Tips for transitioning to sleepaway camp

Whether this is your child’s first summer at sleep away camp, or he/she is a veteran camper, the transition from home to camp can be intimidating. Given that children with sensory processing problems struggle with transitions in general, the transition away from the comfort and predictability of home can be daunting. Listed below are several tips to increase your child’s comfort level and ease the transition.

  1.  Tour the camp grounds ahead of time, if possible, so that your child can become familiar with the physical surroundings and the layout of the camp. Alternatively, take a virtual tour online and view pictures of key sites on the camp’s website.
  2. Get a sample schedule/calendar to review with your child to familiarize him/her with a typical camp day. While each day will likely have different scheduled activities, many key times of day remain constant, such as wake up, meals, and curfew.
  3. Involve your child in the process of packing and preparing for camp. It will be comforting for your child to know what is in his/her trunk. Place a checklist on the inside of the trunk listing every item that is packed. Have your child mark each box so that he/she knows with certainty that the necessary items will be there. Participating in the packing process will empower your child to feel ownership over the decision to go to camp.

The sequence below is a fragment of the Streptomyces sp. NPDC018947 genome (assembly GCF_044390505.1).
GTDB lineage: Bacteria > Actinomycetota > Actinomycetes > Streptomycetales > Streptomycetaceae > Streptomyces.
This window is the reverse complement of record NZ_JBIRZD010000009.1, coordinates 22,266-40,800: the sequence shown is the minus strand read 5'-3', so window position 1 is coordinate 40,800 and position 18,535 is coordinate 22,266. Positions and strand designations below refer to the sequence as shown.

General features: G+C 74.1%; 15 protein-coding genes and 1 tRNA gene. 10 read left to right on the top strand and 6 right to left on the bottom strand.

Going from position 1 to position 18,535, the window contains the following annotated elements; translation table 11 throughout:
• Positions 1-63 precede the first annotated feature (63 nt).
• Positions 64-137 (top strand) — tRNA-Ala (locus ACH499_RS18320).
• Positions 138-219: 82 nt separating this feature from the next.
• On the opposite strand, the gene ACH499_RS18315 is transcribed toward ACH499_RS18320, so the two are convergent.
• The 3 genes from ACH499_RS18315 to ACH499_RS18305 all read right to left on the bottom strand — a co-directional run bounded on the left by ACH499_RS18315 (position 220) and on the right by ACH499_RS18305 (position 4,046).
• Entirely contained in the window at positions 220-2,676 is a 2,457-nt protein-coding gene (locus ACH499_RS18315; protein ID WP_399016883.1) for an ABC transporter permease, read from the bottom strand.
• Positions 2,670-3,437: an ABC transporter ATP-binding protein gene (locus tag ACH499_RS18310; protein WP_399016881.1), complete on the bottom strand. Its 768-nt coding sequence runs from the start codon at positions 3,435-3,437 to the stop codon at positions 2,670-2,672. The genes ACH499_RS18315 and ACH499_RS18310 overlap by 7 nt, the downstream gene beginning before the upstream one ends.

4. Help your child stay organized by clearly labeling all belongings, not just clothing. Consider using a bold color to help it stand out.
  5. Role-play scenarios that are likely to be anxiety provoking for your child.
  6. If you anticipate that your child will have difficulty falling asleep, send music and headphones along so he/she can tune out background noise. Stick to peaceful, relaxing music selections.
  7. Allow your child to bring familiar, comforting items from home, such as a favorite book or stuffed animal.
  8. Send photos of family, pets, and friends so that your child can personalize his/her area in the bunk.
  9. Plan ahead for downtime (e.g., rest hour, rainy days and send your child with games and toys so that he/she has available options to fill the time without floundering (such as books, games, cards, Mad Libs, etc).
  10.  Find out ahead of time whether your child’s camp uses a mail or an email system for communicating with parents at home. Plan in advance by either practicing how to use email and type a message, or help your child prepare envelopes that are pre-addressed and stamped to simplify the process once he/she is in camp.
  11.  Role-play scenarios that are likely to be anxiety provoking for your child.
  12.  Camp counselors are teenagers, and division heads and head counselors are responsible for many children. Be proactive. Inform the camp and the counselors of specific strategies that work for your child. For example, if you know that your child is hypersensitive to loud noises, arrange for your child to have the choice to opt out of certain activities (e.g. fireworks).

Blog written by: Aviva Goldwasser, MS, OTR

Chaye Lamm Warburg, DPS, Director of POTS

Add your thoughts

Your email address will not be published. Required fields are marked *